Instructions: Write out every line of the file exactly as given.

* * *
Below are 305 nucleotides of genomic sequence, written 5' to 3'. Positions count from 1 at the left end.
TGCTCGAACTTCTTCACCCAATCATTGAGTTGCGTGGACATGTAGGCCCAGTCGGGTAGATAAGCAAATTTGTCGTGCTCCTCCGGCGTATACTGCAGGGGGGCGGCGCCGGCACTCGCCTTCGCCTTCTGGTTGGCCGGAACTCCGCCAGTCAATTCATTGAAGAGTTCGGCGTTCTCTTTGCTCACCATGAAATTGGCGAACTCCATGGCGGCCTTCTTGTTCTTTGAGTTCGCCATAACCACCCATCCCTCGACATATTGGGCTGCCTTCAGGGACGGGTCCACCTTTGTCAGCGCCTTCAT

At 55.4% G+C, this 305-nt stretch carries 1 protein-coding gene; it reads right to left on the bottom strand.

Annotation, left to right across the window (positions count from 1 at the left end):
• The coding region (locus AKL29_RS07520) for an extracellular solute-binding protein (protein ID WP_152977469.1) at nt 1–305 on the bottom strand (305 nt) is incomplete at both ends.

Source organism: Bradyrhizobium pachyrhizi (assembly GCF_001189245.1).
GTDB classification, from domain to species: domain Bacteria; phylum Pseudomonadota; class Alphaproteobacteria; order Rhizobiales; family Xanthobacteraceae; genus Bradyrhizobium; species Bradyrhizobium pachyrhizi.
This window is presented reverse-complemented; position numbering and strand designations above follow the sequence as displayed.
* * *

Below are 305 nucleotides of genomic sequence, written 5' to 3'. Positions count from 1 at the left end.
TGCTCGAACTTCTTCACCCAATCATTGAGTTGCGTGGACATGTAGGCCCAGTCGGGTAGATAAGCAAATTTGTCGTGCTCCTCCGGCGTATACTGCAGGGGGGCGGCGCCGGCACTCGCCTTCGCCTTCTGGTTGGCCGGAACTCCGCCAGTCAATTCATTGAAGAGTTCGGCGTTCTCTTTGCTCACCATGAAATTGGCGAACTCCATGGCGGCCTTCTTGTTCTTTGAGTTCGCCATAACCACCCATCCCTCGACATATTGGGCTGCCTTCAGGGACGGGTCCACCTTTGTCAGCGCCTTCAT

At 55.4% G+C, this 305-nt stretch carries 1 protein-coding gene; it reads right to left on the bottom strand.

Annotation, left to right across the window (positions count from 1 at the left end):
• The coding region (locus AKL29_RS07520) for an extracellular solute-binding protein (protein ID WP_152977469.1) at nt 1–305 on the bottom strand (305 nt) is incomplete at both ends.

Source organism: Bradyrhizobium pachyrhizi (assembly GCF_001189245.1).
GTDB classification, from domain to species: domain Bacteria; phylum Pseudomonadota; class Alphaproteobacteria; order Rhizobiales; family Xanthobacteraceae; genus Bradyrhizobium; species Bradyrhizobium pachyrhizi.
This window is presented reverse-complemented; position numbering and strand designations above follow the sequence as displayed.